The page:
Because you’re so hip, you rocked out in the front row for the whole rock concert last night. It isn’t exactly hearing-healthy, but it’s enjoyable, and the next day, you wake up with both ears ringing. (That part’s less fun.)
But what if you wake up and can only hear out of one ear? Well, if that’s the case, the rock concert may not be the cause. Something else must be happening. And when you experience hearing loss in only one ear… you might feel a little worried!
Moreover, your overall hearing may not be working right. Usually, your brain is processing information from both ears. So only getting information from a single ear can be disorienting.
Why hearing loss in one ear leads to problems
Your ears generally work together (no pun intended) with each other. Just like having two forward facing eyes helps your depth perception and visual clarity, having two outward facing ears helps you hear more accurately. So when one of your ears stops working correctly, havoc can happen. Here are a few of the most prevalent:
- You can have trouble pinpointing the direction of sounds: Somebody yells your name, but you have no idea where they are! It’s exceptionally hard to triangulate the direction of sound with only one ear functioning.
- It’s challenging to hear in loud locations: Noisy settings like event venues or noisy restaurants can become overwhelming with only one ear functioning. That’s because all that sound appears to be coming from every-which-direction randomly.
- You can’t tell how loud anything is: You need both ears to triangulate location, but you also need both to determine volume. Think about it like this: You won’t be certain if a sound is distant or just quiet if you don’t know where the sound is coming from.
- Your brain gets exhausted: When you lose hearing in one of your ears, your brain can become extra tired, extra fast. That’s because it’s desperately trying to compensate for the loss of hearing from one of your ears. And when hearing loss suddenly occurs in one ear, that’s especially true. This can make all kinds of activities throughout your daily life more taxing.
So what’s the cause of hearing loss in one ear?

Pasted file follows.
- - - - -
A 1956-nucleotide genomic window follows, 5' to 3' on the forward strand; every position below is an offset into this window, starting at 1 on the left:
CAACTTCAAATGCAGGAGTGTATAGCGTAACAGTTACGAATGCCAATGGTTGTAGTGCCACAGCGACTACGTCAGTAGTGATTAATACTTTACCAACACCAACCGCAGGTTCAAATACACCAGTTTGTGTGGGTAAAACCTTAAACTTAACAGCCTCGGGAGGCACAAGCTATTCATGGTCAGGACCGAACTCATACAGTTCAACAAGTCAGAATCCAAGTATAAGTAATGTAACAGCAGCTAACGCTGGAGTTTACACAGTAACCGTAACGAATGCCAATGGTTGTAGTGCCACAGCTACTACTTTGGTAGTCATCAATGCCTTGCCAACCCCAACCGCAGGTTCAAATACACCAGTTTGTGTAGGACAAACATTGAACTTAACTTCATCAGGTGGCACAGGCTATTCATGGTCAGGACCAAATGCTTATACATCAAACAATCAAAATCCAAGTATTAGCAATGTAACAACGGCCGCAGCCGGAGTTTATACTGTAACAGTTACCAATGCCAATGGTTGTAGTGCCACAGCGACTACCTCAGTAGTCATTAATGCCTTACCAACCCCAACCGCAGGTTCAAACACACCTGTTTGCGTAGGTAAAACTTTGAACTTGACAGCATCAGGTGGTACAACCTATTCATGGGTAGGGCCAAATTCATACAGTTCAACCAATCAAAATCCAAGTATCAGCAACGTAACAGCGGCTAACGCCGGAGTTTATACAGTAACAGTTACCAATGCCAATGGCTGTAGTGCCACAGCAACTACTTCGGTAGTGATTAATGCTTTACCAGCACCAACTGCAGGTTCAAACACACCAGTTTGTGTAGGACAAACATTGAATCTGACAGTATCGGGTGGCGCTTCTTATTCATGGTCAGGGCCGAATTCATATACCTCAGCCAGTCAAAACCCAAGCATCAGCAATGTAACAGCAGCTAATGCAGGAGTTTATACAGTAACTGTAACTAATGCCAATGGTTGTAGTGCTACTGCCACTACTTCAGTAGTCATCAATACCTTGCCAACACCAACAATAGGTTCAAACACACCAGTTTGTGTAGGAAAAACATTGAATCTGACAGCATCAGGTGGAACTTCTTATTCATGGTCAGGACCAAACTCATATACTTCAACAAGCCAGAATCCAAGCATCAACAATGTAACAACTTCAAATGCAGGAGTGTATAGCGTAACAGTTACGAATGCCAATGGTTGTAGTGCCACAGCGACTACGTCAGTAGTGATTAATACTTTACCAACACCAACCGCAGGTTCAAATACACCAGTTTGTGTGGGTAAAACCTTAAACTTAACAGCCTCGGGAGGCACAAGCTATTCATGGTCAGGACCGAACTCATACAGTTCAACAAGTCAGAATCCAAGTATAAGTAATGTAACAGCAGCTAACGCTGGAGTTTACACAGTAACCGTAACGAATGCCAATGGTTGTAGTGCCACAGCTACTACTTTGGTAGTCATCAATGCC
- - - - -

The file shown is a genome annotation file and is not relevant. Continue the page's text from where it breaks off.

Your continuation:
“Single sided Hearing Loss” or “unilateral hearing loss” are technical names for when hearing is muffled on one side. Single sided hearing loss, unlike typical “both ear hearing loss”, typically isn’t caused by noise related damage. This means that it’s time to look at other possible factors.
Some of the most prevalent causes include the following:
- Other infections: Swelling is one of your body’s most prevailing responses to infection. It’s just how your body responds. This response isn’t always localized, so any infection that triggers swelling can result in the loss of hearing in one ear.
- Ruptured eardrum: Usually, a ruptured eardrum is hard to miss. It can be due to head trauma, loud noises, or foreign objects in the ear (amongst other things). And it occurs when a hole is created between the thin membrane that divides your ear canal and middle ear. The result can be quite painful, and typically causes tinnitus or hearing loss in that ear.
- Ear infections: Ear infections can trigger swelling. And it will impossible to hear through a swollen, closed up ear canal.
- Earwax: Yup, occasionally your earwax can become so packed in there that it blocks your hearing. It has a similar effect to wearing earplugs. If this is the situation, do not reach for a cotton swab. Cotton swabs can push the earwax even further up against the eardrum.
- Meniere’s Disease: Meniere’s Disease is a degenerative hearing condition that can cause vertigo and hearing loss. It’s not uncommon with Menier’s disease to lose hearing on one side before the other. Menier’s disease frequently is accompanied by single sided hearing loss and ringing.
- Abnormal Bone Growth: It’s feasible, in very rare cases, that hearing loss on one side can be the result of irregular bone growth. This bone can, when it grows in a particular way, impede your ability to hear.
- Acoustic Neuroma: An acoustic neuroma is a benign tumor that forms on the nerves of the inner ear and may sound a little more intimidating than it normally is. You should still take this condition seriously, even though it isn’t cancerous, it can still be potentially life threatening.
So… What can I do about my single-sided hearing loss?
Treatment options for single-sided hearing loss will differ based upon the root cause. Surgery could be the best solution for certain obstructions such as tissue or bone growth. Some issues, like a ruptured eardrum, will normally heal by themselves. Other issues like excessive earwax can be easily removed.
In some circumstances, however, your single-sided hearing loss could be permanent. We will help, in these situations, by prescribing one of two potential hearing aid solutions:
- Bone-Conduction Hearing Aids: These hearing aids bypass most of the ear by making use of your bones to convey sound to the brain.
- CROS Hearing Aid: This kind of uniquely manufactured hearing aid is primarily made to treat single-sided hearing loss. These hearing aids can detect sounds from your impacted ear and send them to your brain via your good ear. It’s quite effective not to mention complicated and very cool.
Your hearing specialist is the beginning
There’s probably a good reason why you’re only hearing out of one ear. In other words, this is not a symptom you should be neglecting. Getting to the bottom of it is essential for hearing and your general health. So schedule a visit with us today, so you can start hearing out of both ears again!